In a no hold bar pronouncement, Pope Francis referred to the 1915 mass killings of the Christian minority Armenians by the Turks as the “first genocide of the 20th century.”
The Pope made the statement during a mass at the Vatican to mark 100 years since the mass killing of Armenians.
Today, the death of the Armenians is referred to as The Armenian Holocaust, The Armenian Massacres, and to Armenians it’s traditionally known as Medz Yeghern (Armenian: ՄեծԵղեռն, “Great Crime”).
The Armenians historically have been linked to the Christian faith and were able to build a prosperous and a booming economy.
However, in the 15th century, the Ottoman Empire subsumed the country and its people.
The non-Muslim Armenians were classified as “infidels” and had to pay higher taxes and were not given the same rights as Muslims.
In a push for equal rights and justice in the 1890s, the Armenians were met with a stern and violent response from the Sultan who launched an attack on them through the use of his private army.
In the ensuing period between1894-96, reports suggest that as many as 200,000 Armenians were killed by Sultan Abdul Hamid’s troops in what became known as the Hamidian Massacre.
However, the killing of the 200,000 Armenian Christians paled in comparison to what followed next in 1915.
In a quest to foment Turkish nationalism, the Ottoman authorities first rounded up and arrested a group of 250 Armenian intellectuals and community leaders in Constantinople.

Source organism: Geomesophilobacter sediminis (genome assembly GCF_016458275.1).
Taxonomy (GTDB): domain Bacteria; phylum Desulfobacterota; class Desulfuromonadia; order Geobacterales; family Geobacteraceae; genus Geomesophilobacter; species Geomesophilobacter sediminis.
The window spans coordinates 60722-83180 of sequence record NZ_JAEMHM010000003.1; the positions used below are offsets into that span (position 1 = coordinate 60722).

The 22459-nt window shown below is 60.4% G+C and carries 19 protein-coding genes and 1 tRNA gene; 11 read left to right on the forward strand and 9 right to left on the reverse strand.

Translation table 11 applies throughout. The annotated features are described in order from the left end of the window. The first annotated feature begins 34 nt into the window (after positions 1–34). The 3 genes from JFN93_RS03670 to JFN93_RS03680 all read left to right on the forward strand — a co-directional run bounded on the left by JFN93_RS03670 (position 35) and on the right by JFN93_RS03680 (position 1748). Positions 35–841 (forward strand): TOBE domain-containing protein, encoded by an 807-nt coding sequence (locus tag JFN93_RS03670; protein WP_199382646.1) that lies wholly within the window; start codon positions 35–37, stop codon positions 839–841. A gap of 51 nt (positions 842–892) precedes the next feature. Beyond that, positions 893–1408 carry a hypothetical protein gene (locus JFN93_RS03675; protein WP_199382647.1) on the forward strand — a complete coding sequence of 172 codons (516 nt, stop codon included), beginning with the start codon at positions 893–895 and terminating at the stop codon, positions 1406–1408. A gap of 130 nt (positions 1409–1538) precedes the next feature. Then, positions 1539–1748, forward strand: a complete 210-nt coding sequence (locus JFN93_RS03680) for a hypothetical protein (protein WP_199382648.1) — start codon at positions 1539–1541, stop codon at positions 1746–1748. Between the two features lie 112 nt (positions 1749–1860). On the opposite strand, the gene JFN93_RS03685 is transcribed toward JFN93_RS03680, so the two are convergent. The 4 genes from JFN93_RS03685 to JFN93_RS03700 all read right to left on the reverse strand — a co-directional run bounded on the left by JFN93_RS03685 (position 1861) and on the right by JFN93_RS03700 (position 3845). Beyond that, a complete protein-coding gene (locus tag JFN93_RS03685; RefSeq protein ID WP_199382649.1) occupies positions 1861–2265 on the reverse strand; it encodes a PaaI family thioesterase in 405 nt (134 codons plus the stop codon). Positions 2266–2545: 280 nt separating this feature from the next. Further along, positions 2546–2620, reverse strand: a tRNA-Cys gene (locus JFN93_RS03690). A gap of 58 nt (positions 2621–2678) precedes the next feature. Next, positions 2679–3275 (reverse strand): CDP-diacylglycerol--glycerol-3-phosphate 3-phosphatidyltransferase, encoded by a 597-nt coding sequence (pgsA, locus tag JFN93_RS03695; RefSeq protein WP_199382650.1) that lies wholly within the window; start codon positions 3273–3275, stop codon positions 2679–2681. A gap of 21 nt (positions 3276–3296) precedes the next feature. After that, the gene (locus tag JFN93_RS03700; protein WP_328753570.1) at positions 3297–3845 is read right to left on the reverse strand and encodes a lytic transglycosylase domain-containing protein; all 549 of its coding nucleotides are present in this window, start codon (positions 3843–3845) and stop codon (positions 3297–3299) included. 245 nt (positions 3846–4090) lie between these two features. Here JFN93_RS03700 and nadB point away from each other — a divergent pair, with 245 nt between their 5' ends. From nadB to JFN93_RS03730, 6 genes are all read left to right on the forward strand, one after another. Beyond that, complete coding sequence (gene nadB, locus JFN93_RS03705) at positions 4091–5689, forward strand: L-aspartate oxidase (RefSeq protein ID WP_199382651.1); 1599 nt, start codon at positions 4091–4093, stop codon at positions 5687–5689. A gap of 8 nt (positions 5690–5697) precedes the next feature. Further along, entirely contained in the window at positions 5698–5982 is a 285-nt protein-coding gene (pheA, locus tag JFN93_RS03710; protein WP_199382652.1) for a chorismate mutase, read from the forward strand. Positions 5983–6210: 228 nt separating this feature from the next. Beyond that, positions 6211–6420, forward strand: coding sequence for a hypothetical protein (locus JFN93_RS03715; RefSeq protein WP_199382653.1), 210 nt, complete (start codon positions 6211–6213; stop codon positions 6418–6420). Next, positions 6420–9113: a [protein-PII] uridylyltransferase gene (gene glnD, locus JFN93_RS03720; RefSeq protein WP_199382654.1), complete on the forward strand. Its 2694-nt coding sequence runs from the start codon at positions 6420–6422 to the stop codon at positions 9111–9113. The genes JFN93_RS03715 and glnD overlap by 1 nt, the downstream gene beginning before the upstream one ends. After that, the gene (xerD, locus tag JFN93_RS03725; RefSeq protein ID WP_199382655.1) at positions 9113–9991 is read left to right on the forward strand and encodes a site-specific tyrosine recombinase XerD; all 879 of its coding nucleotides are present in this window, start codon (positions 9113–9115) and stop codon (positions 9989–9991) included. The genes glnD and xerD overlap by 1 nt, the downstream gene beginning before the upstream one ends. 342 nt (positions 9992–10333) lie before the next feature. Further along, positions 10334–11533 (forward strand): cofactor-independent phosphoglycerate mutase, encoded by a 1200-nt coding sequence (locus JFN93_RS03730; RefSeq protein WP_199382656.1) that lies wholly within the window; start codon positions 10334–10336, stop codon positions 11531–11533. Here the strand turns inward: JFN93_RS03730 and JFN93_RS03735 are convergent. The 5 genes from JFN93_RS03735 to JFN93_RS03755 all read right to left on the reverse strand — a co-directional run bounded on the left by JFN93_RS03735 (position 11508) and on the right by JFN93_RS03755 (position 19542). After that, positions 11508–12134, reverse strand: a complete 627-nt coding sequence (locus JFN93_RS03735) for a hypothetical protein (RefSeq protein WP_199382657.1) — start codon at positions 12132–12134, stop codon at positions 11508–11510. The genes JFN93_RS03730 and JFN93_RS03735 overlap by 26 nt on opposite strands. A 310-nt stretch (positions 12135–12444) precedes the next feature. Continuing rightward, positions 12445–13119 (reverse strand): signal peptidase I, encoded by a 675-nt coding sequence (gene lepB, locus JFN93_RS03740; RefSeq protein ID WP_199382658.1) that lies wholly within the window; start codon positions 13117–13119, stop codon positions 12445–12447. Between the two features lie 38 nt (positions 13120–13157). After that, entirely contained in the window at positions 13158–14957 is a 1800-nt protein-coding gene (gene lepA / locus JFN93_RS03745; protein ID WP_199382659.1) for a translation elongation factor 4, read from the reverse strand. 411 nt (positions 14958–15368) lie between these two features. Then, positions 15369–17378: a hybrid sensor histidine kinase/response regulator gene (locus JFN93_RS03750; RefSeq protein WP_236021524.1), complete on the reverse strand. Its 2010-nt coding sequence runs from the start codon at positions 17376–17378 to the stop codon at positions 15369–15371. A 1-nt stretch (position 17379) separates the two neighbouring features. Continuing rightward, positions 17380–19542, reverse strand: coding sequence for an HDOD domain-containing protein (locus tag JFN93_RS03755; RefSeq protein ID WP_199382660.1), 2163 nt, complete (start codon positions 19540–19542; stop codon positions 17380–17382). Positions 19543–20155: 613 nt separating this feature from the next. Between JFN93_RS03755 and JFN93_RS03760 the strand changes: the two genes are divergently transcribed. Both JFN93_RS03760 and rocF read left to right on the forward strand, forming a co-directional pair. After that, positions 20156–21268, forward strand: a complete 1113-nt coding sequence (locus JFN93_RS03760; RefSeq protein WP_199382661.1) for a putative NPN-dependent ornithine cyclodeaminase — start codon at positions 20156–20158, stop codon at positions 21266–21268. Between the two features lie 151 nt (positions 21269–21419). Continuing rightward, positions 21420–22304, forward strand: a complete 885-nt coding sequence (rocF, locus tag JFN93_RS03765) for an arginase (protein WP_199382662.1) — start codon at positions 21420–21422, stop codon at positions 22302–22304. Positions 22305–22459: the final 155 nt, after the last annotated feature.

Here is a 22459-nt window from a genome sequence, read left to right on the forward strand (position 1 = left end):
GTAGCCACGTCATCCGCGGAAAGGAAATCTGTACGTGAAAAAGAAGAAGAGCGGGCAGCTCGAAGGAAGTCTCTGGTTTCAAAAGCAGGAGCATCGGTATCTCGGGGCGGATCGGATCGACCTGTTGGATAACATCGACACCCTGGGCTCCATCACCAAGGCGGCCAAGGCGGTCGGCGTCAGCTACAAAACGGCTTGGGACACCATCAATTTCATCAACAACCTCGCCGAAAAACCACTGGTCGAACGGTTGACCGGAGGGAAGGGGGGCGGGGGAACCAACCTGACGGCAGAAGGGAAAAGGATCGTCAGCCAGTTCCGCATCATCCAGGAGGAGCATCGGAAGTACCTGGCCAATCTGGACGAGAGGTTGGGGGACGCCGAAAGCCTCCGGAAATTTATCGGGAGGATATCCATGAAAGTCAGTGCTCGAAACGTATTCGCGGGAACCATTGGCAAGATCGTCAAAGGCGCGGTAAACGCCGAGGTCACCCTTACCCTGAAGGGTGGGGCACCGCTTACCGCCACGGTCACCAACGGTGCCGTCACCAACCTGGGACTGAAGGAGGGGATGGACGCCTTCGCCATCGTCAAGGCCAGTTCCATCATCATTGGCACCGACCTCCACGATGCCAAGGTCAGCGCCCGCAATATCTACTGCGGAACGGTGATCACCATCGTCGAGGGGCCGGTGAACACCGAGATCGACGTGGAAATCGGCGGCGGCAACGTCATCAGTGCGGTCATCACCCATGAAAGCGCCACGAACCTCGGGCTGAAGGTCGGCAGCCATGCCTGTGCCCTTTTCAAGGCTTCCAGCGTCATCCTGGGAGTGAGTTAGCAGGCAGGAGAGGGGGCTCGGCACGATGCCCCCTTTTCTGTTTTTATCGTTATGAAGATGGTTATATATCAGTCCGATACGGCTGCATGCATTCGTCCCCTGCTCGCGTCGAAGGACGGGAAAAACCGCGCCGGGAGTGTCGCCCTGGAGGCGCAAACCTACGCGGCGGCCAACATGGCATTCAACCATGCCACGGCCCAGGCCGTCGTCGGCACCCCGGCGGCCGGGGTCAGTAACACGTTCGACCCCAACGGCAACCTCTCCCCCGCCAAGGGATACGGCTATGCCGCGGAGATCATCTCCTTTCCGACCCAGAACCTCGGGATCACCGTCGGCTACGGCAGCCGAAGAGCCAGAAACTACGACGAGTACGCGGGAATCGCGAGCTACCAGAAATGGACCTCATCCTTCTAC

The genocide which took place later is a sordid past of man’s inhumanity towards each other.
An estimated total of 1 to 1.5 million people was reportedly killed.
The mass killing was said to be carried out in two phases during and after World War 1.
First, there was the wholesale killing of the able-bodied male population through massacre and subjection of army conscripts to forced labor.
Second, a relocation order of the Armenian population was engineered by the authorities forcing women, children, the elderly, and infirm on a sixty days death marches to the Syrian Desert.
Driven by military escorts, the deportees were deprived of food and water and subjected to periodic robbery, rape, and massacre.
The nexus between what obtained then and the persecution of Christians in Muslim countries now must have forced the Pope to pronounce the act by the past Turkish authorities as genocide.
Pope Francis said “it is necessary, and indeed a duty to recall the centenary of that tragic event, that immense and senseless slaughter whose cruelty your forbears had to endure…Concealing or denying evil is like allowing a wound to keep bleeding without bandaging it.”
Furthermore, the Pope calls the killing of Armenians one of “three massive and unprecedented tragedies” in the 20th century.
“The remaining two were perpetrated by Nazism and Stalinism,” he said.
Yvad Billings, Readers Bureau, Fellow
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